You know how once an embryo nestles in your uterus you’re struck with “pregnancy brain”? Yeah, that happened to me. Apparently it’s supposed to go away some time after you give birth when your brain swells down and you start sleeping normal again or something. I’m no doctor or anything but I’m pretty sure that’s a lie.
I remember (hey look, an actual memory!) shopping with my 9-month-old baby and a girlfriend in Kohl’s when I completely lost the word “chandelier” from my vocabulary. Don’t ask me what I was talking about, I obviously don’t remember, but there I was, standing in the Daisy Fuentes collection verbally reduced to describing a chandelier as a “pretty ceiling light thingy that sometimes has sparkles and hangy thingies.” It was baaaad.
I chalked it up to “mommy brain” as a natural progression of “pregnancy brain”. My friend and I both had a good laugh and life went on … at least I assume it did; I really don’t remember.
As is turns out, my memory’s descent into the maternal rabbit hole of forgetfulness may be the exception. My Health News Daily reports that new scientific study findings suggest that having a baby may improve a woman’s memory. Hrumph, you could have fooled me.
I chalk my loss of memory up to information overload. First, I’m expected to know both my kids’ birthdays. BOTH! Then there’s their whole health history thing, social calendars, school schedules, and on and on. It’s simply too much information! Stuff is inevitably going to fall through the cracks.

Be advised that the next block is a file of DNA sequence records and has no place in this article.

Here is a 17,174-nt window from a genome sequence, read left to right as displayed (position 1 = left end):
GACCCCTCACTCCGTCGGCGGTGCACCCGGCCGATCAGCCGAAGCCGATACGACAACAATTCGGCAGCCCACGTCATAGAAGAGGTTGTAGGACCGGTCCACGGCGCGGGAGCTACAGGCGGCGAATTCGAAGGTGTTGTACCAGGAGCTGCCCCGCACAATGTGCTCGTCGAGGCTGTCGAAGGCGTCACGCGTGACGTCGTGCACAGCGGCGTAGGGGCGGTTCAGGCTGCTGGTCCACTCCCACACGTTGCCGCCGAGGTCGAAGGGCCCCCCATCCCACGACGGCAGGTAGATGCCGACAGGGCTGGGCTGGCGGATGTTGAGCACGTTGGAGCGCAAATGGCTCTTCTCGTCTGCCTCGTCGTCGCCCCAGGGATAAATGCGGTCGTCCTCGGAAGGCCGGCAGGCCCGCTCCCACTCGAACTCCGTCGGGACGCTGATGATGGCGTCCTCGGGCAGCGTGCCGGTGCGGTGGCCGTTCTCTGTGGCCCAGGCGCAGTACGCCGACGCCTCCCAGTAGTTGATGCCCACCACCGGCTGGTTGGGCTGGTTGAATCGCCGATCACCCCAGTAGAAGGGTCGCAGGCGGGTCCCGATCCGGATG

The study found new mothers scored better on tests of visuospatial memory (the ability to remember information about their surroundings) a whole lot better than women without kids. Apparently this information is super exciting as it challenges the notion that “baby brain” causes a natural decline in memory.
According to study researcher Melissa Santiago, a doctoral student at Carlos Albizu University in Miami, “You don’t have to feel that, because you have kids, your memory isn’t the same.” Whose side are you on, Santiago? We mothers need to feel as if the decline in our cognitive function is a direct result of motherhood, otherwise we’ll inevitably feel guilty for our inability to remember each child’s first word and approximate age they started solids!
Call me crazy, but these research findings might just fan the mommy war flames. Now we’ll all be in competition with each other over who remembers the date of each lost tooth, who remembers when their toddler learned to throw a ball overhand, and who remembers the word “chandelier!”
Personally I say “boo” to research findings as I find them inconvenient, disappointing, and some other emotion I can’t quite remember right now.
Do you think motherhood has improved your memory?
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